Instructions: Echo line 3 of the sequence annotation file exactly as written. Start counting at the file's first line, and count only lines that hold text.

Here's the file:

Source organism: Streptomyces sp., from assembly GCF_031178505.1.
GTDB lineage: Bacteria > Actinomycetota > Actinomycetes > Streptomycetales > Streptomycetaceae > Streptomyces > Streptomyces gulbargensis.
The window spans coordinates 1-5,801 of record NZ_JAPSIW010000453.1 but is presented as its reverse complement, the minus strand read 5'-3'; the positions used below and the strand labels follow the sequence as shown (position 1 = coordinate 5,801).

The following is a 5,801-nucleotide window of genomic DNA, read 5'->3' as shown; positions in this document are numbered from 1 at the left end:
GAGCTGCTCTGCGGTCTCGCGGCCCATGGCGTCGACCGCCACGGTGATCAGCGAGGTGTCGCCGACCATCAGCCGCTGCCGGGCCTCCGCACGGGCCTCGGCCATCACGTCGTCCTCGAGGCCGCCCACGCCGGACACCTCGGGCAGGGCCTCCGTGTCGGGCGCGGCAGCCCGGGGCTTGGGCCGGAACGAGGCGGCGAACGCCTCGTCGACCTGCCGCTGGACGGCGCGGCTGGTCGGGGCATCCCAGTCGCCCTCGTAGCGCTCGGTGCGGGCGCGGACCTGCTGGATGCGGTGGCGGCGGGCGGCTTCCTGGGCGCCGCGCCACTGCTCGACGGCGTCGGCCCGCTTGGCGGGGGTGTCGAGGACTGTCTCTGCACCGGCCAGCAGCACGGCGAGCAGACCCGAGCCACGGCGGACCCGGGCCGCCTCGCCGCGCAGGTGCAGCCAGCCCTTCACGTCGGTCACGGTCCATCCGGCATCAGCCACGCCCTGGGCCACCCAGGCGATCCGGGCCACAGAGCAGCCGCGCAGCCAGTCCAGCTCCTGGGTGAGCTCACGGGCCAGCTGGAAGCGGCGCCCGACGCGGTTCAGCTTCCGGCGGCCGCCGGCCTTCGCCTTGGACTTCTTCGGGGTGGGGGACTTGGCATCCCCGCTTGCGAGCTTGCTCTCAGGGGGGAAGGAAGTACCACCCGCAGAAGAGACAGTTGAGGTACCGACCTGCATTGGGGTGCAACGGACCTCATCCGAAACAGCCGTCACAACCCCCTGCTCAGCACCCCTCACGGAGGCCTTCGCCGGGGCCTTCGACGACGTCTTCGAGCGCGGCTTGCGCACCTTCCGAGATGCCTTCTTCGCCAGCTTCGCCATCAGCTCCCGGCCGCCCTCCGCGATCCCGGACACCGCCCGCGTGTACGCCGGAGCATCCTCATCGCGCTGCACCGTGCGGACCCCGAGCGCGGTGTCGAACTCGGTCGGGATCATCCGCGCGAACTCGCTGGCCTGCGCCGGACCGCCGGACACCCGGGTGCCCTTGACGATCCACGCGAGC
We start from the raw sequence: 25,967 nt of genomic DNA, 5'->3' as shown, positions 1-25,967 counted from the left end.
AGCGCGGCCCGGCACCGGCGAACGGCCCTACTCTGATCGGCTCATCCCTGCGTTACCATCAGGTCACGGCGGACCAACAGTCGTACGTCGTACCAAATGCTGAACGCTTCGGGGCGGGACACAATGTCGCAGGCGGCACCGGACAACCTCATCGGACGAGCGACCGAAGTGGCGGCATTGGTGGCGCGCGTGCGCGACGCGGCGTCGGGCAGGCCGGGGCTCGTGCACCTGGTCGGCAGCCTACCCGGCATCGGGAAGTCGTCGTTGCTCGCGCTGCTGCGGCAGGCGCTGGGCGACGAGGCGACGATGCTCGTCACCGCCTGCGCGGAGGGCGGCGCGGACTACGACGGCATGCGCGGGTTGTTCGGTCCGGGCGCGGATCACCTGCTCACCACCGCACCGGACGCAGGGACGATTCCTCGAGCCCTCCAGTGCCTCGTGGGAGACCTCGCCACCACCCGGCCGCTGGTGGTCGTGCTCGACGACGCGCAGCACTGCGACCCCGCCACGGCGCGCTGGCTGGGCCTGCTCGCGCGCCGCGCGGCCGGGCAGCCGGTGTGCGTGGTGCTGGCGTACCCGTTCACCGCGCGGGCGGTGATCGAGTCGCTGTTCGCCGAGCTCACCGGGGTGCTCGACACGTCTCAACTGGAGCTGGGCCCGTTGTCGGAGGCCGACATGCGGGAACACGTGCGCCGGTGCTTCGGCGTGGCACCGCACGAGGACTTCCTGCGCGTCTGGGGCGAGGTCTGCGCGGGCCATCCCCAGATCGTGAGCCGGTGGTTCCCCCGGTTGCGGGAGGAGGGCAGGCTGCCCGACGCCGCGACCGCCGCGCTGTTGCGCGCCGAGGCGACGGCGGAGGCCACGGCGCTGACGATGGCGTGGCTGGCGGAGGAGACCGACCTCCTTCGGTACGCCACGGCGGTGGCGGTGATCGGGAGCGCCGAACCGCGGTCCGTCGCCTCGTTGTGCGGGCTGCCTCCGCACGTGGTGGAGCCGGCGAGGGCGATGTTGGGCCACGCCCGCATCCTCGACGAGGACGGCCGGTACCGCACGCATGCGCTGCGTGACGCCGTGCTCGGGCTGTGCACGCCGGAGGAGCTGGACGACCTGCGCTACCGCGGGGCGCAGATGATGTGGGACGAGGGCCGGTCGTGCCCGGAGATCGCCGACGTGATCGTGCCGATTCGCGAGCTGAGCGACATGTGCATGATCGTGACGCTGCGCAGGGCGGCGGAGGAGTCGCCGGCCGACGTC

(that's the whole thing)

The window spans coordinates 1-5,801 of record NZ_JAPSIW010000453.1 but is presented as its reverse complement, the minus strand read 5'-3'; the positions used below and the strand labels follow the sequence as shown (position 1 = coordinate 5,801).